International students bring hoops passion

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Xinyi Du drives past Jie Tang on his way to scoring a layup. Du, a senior in the College of Business, plays pick-up basketball at Ping on a biweekly basis. (Logan Riely | Staff Photographer)

Far from their families, but closer to the basketball superstars they admire, many of Ohio’s Chinese students feel at home playing on the hardwood courts of Ping Recreational Center.

Xinyi Du, a senior studying in the College of Business, plays basketball as a way to ease his mind from the pressures of class. He said the high level of competition he finds on the court is what brings him to Ping at least twice a week.

Growing up in Guangzhou, China, Du was a fan of the Houston Rockets’ Tracy McGrady, a former star in the NBA who played alongside China’s most celebrated basketball icon, Yao Ming, from 2004–2010.

The NBA is seen as the most prestigious level of play in China, where the sport has been recognized as a national pastime since 1935. According to the NBA, an estimated 300 million people — a figure close to the entire population of the United States — play basketball in China.

Among many students in China, the popularity of the sport reaches its apex when they are in middle school and high school. Dongchen Song, a junior studying business management, said the way in which the game can involve anywhere from one to ten players helps make basketball a favorite with the younger crowd.

“The way that basketball can be played, with a group through teamwork, or by yourself, is what I think makes it such a popular game in China,” Song said.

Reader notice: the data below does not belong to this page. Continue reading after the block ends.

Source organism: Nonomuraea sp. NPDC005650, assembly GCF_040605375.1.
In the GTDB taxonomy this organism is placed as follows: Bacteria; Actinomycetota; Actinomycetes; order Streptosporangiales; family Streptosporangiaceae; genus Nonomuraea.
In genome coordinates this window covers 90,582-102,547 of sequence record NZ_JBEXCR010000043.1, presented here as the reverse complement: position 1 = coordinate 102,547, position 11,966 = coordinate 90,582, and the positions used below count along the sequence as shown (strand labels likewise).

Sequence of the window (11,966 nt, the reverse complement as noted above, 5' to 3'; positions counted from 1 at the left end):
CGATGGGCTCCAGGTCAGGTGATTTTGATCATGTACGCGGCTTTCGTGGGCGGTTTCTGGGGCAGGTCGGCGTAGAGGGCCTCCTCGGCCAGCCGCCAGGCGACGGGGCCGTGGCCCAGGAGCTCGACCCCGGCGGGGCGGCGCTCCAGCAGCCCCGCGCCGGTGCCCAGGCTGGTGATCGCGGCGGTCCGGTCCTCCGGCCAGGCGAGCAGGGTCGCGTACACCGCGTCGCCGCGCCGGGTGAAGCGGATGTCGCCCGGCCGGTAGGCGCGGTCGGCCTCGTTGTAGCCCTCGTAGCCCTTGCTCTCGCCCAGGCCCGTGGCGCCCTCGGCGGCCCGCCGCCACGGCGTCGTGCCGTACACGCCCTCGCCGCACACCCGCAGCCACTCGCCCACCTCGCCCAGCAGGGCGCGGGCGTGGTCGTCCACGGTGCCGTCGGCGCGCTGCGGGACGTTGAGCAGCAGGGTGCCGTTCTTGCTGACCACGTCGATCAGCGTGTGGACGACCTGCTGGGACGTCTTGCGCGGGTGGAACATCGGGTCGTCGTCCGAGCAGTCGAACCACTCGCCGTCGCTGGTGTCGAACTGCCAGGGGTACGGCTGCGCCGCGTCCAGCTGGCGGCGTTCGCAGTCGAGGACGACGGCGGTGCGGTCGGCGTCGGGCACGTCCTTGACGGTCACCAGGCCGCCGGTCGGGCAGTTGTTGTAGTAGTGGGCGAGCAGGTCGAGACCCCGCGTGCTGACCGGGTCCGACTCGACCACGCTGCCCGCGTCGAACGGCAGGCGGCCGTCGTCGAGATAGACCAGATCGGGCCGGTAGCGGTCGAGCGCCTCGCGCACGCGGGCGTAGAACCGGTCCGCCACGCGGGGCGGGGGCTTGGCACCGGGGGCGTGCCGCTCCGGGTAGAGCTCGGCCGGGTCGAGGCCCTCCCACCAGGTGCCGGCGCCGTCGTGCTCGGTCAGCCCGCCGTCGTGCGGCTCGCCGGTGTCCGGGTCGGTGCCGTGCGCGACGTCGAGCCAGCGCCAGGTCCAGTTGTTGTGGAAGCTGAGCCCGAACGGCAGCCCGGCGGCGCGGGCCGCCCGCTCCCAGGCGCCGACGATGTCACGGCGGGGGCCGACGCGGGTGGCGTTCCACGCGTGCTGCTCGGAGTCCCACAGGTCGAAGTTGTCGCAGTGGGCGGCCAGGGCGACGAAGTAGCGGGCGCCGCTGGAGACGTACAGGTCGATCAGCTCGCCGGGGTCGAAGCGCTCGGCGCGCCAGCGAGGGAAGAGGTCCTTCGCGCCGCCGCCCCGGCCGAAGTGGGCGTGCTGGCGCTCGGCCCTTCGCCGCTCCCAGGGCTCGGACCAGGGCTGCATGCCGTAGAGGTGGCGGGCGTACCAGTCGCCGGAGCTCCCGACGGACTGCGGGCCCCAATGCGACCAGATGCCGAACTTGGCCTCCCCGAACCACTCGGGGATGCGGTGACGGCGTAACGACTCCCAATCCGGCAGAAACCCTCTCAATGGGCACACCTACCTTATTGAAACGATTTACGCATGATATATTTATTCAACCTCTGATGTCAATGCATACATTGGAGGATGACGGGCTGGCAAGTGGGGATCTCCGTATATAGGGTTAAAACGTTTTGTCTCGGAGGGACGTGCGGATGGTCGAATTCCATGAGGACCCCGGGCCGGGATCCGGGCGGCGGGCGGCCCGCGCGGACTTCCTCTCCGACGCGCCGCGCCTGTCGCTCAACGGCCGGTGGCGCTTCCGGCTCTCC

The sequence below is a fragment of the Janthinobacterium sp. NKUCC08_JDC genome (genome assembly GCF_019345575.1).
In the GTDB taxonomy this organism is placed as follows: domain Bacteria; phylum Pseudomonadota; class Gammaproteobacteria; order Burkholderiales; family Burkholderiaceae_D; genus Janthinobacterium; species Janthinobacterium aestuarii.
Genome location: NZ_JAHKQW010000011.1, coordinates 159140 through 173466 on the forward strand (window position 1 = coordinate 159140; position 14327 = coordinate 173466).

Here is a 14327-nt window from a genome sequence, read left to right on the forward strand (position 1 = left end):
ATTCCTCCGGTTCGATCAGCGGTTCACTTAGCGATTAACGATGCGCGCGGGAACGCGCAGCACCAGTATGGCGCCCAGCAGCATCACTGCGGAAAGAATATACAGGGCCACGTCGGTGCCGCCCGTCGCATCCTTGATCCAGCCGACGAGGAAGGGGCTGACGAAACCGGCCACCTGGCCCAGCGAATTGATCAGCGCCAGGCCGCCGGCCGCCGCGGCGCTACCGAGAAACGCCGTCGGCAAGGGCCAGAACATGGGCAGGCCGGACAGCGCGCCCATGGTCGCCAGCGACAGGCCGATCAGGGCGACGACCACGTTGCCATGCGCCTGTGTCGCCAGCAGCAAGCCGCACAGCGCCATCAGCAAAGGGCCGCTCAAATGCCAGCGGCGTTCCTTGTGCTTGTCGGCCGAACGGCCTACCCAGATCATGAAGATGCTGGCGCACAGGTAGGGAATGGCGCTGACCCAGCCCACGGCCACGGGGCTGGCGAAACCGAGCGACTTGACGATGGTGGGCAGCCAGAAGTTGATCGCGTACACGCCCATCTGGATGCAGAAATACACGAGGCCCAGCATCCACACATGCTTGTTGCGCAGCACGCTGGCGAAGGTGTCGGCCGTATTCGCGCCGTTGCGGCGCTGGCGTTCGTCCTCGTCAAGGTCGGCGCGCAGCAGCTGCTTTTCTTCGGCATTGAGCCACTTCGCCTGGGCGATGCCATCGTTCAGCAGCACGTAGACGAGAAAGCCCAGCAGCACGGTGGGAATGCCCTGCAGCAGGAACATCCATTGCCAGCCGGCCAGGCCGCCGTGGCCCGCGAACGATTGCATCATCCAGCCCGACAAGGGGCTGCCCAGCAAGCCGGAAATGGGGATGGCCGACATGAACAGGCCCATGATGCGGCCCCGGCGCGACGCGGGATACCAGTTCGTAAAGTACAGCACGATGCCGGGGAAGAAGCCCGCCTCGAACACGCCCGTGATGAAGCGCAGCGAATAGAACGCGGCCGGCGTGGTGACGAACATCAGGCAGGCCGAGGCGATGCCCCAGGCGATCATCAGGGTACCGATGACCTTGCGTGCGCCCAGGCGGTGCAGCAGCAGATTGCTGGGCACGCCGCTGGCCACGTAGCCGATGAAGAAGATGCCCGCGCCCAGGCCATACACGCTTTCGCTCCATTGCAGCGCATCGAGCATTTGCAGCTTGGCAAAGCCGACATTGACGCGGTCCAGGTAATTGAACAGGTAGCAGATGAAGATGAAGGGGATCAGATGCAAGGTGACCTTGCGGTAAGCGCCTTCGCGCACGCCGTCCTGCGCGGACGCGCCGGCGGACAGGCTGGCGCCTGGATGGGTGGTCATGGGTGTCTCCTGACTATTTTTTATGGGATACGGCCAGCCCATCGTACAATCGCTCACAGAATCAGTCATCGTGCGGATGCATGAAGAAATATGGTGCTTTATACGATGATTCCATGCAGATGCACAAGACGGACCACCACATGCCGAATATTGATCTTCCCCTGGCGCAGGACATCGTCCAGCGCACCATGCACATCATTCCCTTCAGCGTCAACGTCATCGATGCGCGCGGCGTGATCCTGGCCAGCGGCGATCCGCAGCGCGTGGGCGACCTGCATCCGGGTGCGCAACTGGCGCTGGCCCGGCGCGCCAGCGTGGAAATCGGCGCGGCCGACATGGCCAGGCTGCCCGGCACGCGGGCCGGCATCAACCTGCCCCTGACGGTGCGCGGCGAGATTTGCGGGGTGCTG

Jie Tang, a sophomore also studying business, plays pick-up ball on a daily basis. Having learned to play at the age of five, he plays at Ping to hone the skills and techniques that he has learned from watching the professional game of American players like LeBron James and Kobe Bryant.

Tang said that while there are a lot of people who play basketball in China, the sport takes on a more recreational role in Chinese culture because of its popularity.

“For Americans, if you can play basketball or football well, you can make money from it,” Tang said. “In China, the population is so large that it’s much harder to do that.”

The Chinese Basketball Association, created in 1995, exists as a way for players to play at a professional level in China.

However, the games in the CBA are not nearly as intense as those of its American counterpart. Zuopin Qin, a sophomore studying communications, said that the CBA is almost an afterthought in China because of the dominating prominence of the NBA.  

“A lot of people in China are more interested in the NBA than the CBA,” Qin said. “The NBA is the one that has the best players.”

The difference in style isn’t confined to the professional level. Tang said that the way that American students play, often focusing more on a single, powerful player making moves to the basket rather than making plays through passing and teamwork, can be disadvantageous to his Chinese peers because of size differences.

Despite that hurdle, the passion that these Ohio students have for basketball hasn’t faded. Though they spend a fair amount of their time out of class studying — between two and three hours a day — making time to watch or play the game they love is a top priority.

jd202409@ohiou.edu

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